How do I handle the return of my supervisor who was out for several weeks getting help with her substance abuse issue? It’s hard to rebuild that trust after her work suffered so much due to her drinking.

Elaine Varelas guides on providing support, empathy, and understanding when a colleague in recovery returns after getting help with alcohol addiction.

Q.  My supervisor went through a period of several weeks where she was drinking during the workday. This was a particularly stressful period as she just wasn’t all there, and her work suffered. Instead of getting fired, the head of our department facilitated getting her the help she needed, and she was gone for an extended period. She is back now, but it’s hard to get back into a work groove and resume a trusting relationship with her. I’m glad she’s better, but what is the best way to work on establishing a healthy working relationship for our team?

A. This must have been a pretty upsetting time for you to see your manager in such a difficult situation, without being aware of or by learning what was causing her behavioral issues on the job. While it was upsetting for you, don’t overlook how much she was dealing with at the time.  It's wonderful that your organization was able to provide the necessary support and employee benefits to your manager to help her deal with her alcohol addiction. Employees who are faced with similar issues don't always have the support of their organizations to get the healthcare benefits and support needed to start the process of recovery. Many employees are terminated based on the impact of alcohol use interfering with work. While there are legal issues that are called into play, getting support, especially early after detection, helps everyone.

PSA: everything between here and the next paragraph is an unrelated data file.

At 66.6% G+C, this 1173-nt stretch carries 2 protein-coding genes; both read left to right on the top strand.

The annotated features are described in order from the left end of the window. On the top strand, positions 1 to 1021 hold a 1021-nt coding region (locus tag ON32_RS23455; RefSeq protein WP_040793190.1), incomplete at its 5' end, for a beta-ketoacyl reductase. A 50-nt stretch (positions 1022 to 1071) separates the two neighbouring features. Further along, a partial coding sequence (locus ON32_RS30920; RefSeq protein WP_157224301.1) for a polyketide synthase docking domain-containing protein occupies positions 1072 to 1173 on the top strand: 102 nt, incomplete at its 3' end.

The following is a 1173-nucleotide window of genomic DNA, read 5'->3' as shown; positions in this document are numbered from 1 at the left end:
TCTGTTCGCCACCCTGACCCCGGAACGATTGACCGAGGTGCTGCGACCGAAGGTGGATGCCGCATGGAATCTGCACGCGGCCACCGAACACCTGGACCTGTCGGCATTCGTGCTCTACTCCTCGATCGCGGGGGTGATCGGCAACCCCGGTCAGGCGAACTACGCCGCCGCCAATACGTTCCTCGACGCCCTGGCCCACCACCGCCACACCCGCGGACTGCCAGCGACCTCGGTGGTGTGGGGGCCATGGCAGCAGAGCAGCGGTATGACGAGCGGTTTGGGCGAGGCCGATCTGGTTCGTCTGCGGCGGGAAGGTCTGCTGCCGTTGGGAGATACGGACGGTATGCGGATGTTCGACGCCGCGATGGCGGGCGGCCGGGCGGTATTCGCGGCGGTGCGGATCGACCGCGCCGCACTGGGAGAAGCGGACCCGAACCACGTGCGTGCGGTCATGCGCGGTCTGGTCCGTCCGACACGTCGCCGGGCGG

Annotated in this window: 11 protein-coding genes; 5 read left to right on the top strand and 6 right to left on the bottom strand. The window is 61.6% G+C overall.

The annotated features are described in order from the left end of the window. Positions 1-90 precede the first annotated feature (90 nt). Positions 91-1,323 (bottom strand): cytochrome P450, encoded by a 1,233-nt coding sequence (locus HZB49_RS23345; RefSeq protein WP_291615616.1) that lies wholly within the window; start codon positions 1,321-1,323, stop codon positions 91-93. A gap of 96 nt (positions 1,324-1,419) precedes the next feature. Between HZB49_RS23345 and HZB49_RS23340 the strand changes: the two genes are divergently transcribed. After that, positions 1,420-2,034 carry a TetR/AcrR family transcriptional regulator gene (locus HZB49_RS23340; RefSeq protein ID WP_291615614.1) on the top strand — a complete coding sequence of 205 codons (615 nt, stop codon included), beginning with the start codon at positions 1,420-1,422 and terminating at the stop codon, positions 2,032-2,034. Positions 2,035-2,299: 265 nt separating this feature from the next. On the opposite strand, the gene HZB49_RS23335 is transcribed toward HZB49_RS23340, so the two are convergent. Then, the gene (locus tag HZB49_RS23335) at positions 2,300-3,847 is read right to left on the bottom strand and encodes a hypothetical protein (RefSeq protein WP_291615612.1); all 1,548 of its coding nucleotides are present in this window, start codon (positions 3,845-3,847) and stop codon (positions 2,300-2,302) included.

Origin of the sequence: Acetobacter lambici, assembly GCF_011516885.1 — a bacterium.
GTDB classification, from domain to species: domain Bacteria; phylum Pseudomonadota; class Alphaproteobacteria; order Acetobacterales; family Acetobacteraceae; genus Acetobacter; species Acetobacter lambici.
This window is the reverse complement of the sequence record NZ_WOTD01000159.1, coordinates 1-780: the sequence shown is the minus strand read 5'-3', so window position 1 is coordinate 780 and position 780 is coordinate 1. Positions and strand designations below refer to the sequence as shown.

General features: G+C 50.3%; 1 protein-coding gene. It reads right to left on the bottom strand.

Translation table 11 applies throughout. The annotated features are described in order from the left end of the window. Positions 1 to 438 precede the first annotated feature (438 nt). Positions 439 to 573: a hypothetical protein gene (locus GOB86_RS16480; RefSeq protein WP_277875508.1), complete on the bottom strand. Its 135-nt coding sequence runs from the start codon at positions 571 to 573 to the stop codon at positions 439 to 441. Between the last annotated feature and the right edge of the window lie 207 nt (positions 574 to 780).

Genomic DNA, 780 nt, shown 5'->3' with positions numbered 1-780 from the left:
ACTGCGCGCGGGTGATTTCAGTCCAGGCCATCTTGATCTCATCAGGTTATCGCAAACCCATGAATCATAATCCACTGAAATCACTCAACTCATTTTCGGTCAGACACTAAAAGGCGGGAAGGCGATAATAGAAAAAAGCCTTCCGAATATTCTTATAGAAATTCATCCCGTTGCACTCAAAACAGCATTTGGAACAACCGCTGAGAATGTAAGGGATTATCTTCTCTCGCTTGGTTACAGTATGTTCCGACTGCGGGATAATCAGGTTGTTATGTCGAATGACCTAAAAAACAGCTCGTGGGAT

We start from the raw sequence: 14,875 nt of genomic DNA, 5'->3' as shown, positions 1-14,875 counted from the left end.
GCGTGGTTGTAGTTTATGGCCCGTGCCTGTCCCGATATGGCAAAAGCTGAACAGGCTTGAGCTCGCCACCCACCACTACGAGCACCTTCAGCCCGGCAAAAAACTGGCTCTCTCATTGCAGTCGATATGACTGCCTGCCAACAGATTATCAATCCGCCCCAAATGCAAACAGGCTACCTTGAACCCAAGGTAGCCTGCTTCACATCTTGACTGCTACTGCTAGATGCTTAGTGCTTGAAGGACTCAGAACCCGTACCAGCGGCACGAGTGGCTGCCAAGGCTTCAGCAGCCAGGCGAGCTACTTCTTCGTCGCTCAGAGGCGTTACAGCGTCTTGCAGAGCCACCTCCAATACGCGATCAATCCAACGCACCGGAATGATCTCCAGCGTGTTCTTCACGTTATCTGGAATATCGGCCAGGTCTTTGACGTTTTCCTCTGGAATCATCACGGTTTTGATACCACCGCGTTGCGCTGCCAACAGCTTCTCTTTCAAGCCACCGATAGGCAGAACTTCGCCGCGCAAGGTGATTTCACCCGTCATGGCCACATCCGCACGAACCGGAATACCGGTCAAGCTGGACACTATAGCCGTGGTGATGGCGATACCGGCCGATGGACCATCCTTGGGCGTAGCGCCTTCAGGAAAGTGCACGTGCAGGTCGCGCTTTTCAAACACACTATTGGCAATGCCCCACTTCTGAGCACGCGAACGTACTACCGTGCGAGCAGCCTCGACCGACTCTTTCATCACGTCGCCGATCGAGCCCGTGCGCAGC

Recognize that your manager may be as uncomfortable as you are on her return to work, knowing that you are aware of what her situation is. You may recognize that she may be embarrassed for her past behavior, her need for treatment, and the need to rebuild a trusting relationship with you and other colleagues.

If your company has an Employee Assistance Program (EAP), call them to learn more about how to deal with this situation. The EAP is not just for individuals in crisis, but for those needing help in situations like this. Everyone can benefit from learning about addiction, especially to understand what you cannot control. Family, friends, and colleagues often end up blaming themselves for causing the addict to use. That is not the case. AA, Alanon, NA, and other support organizations offer educational support materials that are extremely valuable.

Being non-judgmental and understanding of the challenges that she is facing and your ability to be supportive while not intrusive are going to be important for her success and for your ability to rebuild a good working relationship. Let her take the lead in sharing any kind of information she wants  to. Respect her privacy as she navigates this issue. There is no need for you to ask any questions. Welcome her back while recognizing the personal challenges she is facing and move forward with kindness and concern for her well-being.

If you are an employee who is struggling with alcohol or any other type of addiction and recognize yourself reading this (or think this might be you), contacting your (EAP) or your HR department to discuss getting the kinds of support and treatment that you need is in your best interest. Many employees in this kind of situation assume that they're under the radar, when in fact, most often they're not. I encourage you to explore the kinds of help that are available to you. And if you are in HR or a leadership role, you might consider creating and implementing a Recovery-Ready Workplace at your organization to prevent and respond more effectively to substance abuse among employees and develop a recovery-supportive workplace culture.